[Comp-neuro] Gain modulation by an urgency signal controls the speed-accuracy trade-off in a network model of a cortical decision circuit

Dominic Standage standage at biomed.queensu.ca
Fri Feb 11 17:05:36 CET 2011


Dear colleagues - a new paper on the modulation of decision circuitry by the
encoding of elapsed time is available at

 

http://www.frontiersin.org/computational_neuroscience/10.3389/fncom.2011.000
07/abstract

 

Standage D, You H, Wang D and Dorris MC (2011). Gain modulation by an
urgency signal controls the speed-accuracy trade-off in a network model of a
cortical decision circuit. Front. Comput. Neurosci. 5:7. doi:
10.3389/fncom.2011.00007

 

Abstract:

 

The speed-accuracy trade-off (SAT) is ubiquitous in decision tasks. While
the neural mechanisms underlying decisions are generally well characterized,
the application of decision-theoretic methods to the SAT has been difficult
to reconcile with experimental data suggesting that decision thresholds are
inflexible. Using a network model of a cortical decision circuit, we
demonstrate the SAT in a manner consistent with neural and behavioural data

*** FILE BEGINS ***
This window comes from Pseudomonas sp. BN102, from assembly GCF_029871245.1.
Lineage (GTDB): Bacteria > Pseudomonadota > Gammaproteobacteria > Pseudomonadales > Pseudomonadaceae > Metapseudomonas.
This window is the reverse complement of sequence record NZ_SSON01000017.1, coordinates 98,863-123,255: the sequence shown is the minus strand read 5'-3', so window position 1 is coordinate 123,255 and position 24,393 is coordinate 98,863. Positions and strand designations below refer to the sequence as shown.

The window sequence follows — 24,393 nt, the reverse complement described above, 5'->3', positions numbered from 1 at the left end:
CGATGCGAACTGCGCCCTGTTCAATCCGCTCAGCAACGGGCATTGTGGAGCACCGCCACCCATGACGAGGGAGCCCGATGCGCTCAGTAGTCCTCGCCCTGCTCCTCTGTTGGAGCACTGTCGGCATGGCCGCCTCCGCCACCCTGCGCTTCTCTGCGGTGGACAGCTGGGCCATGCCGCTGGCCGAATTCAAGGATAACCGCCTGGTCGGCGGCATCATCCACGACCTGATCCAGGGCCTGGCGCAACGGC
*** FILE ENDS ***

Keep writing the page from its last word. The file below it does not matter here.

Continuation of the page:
and with mathematical models that optimize speed and accuracy with respect
to one another. In simulations of a reaction time task, we modulate the gain
of the network with a signal encoding the urgency to respond. As the urgency
signal builds up, the network progresses through a series of processing
stages supporting noise filtering, integration of evidence, amplification of
integrated evidence, and choice selection. Analysis of the network's
dynamics formally characterizes this progression. Slower buildup of urgency
increases accuracy by slowing down the progression. Faster buildup has the
opposite effect. Because the network always progresses through the same
stages, decision-selective firing rates are stereotyped at decision time.

 

Dominic Standage

Postdoctoral Research Fellow

Centre for Neuroscience Studies

Queen's University, Botterell Hall, Room 453

Kingston, Ontario, Canada K7L 3N6

Tel: 613 533-3256 Fax: 613 533-6880

Email: standage at biomed.queensu.ca

 

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